Review of The Wisdom of Finance

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Finance keeps the wheels of the economy turning, but it gets a bad rap in the popular imagination. The 2008 crisis magnified that perception, when it emerged that Wall Street professionals were taking on excessive risk to enrich themselves without regard to the societal consequences. 

But professor Mihir A. Desai’s nuanced perspective of the field’s socially useful functions makes it clear that finance is a double-edge sword. In this sweeping, thought-provoking look at money and human endeavor, he illustrates the concepts of finance and applies them to everyday situations, drawing on literary and historical examples as well as his own experiences. Though some of the parallels that Desai draws between finance and life may seem a bit labored, you will find yourself nodding in agreement with most of his perceptive observations. He invites readers to open their minds and draw new insights from “the wisdom of finance.” He explains how people can use financial tenets to improve their lives, and he illuminates the field overall, making this a worthwhile addition to your library for understanding economics in personal terms and in its broader context.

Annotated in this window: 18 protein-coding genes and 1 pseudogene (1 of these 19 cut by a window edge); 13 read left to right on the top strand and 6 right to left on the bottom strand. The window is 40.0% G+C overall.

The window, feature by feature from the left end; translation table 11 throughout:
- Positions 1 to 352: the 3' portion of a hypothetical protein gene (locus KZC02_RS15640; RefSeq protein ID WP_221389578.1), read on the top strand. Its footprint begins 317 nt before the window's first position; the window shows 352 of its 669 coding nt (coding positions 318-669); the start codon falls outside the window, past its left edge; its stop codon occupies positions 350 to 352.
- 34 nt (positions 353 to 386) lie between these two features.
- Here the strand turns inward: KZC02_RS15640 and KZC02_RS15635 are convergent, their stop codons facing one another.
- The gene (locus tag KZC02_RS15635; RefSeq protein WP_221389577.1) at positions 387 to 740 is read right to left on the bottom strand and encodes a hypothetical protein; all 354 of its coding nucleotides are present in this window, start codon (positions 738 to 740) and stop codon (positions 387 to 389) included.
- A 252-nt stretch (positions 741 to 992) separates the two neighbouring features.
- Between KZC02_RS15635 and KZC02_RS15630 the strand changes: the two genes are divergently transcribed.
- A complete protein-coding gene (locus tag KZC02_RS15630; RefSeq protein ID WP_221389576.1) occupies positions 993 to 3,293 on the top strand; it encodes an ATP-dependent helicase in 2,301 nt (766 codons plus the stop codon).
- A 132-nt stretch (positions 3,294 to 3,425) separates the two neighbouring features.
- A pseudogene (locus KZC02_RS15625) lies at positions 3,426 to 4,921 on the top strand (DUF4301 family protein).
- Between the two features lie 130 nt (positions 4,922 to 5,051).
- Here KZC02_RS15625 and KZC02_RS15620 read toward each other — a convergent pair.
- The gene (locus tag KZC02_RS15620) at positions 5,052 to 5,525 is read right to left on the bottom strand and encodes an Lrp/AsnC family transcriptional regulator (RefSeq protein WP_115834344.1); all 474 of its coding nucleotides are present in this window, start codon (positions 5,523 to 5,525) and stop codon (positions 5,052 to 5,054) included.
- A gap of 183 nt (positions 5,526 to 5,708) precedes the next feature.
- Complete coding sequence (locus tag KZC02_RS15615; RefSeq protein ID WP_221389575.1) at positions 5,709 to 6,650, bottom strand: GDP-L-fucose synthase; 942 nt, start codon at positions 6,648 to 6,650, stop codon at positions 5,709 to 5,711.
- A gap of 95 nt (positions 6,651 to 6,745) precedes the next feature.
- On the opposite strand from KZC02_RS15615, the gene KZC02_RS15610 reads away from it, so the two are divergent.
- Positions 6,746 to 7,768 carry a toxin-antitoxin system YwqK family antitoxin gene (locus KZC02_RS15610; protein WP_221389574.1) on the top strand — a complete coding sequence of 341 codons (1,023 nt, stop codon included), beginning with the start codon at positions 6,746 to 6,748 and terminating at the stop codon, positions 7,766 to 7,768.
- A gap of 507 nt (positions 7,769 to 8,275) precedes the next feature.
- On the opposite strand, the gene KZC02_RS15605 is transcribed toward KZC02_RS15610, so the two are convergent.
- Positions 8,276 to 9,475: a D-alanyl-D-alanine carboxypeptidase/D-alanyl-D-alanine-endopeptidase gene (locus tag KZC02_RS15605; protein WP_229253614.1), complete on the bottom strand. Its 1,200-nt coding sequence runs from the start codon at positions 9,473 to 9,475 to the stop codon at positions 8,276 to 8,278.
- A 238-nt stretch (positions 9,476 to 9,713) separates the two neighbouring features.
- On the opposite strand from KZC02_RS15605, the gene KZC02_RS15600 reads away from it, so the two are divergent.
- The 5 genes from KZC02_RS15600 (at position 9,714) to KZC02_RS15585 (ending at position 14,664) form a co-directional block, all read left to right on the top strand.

About the Author

Mihir A. Desai is a political economist and professor at Harvard Business School and Harvard Law School.


Finance as the Villain

Professor Desai points out that, in spite of all the ways in which people apply the basic principles of finance to their daily lives, the subject of finance draws consistently negative reactions around the world. Stories abound in literature and the arts about short-sighted, callous and grasping characters in the financial world.

For instance, Desai relates Leo Tolstoy’s tale about Pakhom the peasant’s effective use of financing to secure real estate and enrich himself to show how greed – goaded by the Devil – made Pakhom’s desire for even more land the cause of his death. The infamous banker Gordon Gekko in the film Wall Street is also cast as a modern-day villain, extolling the virtues of avarice. 

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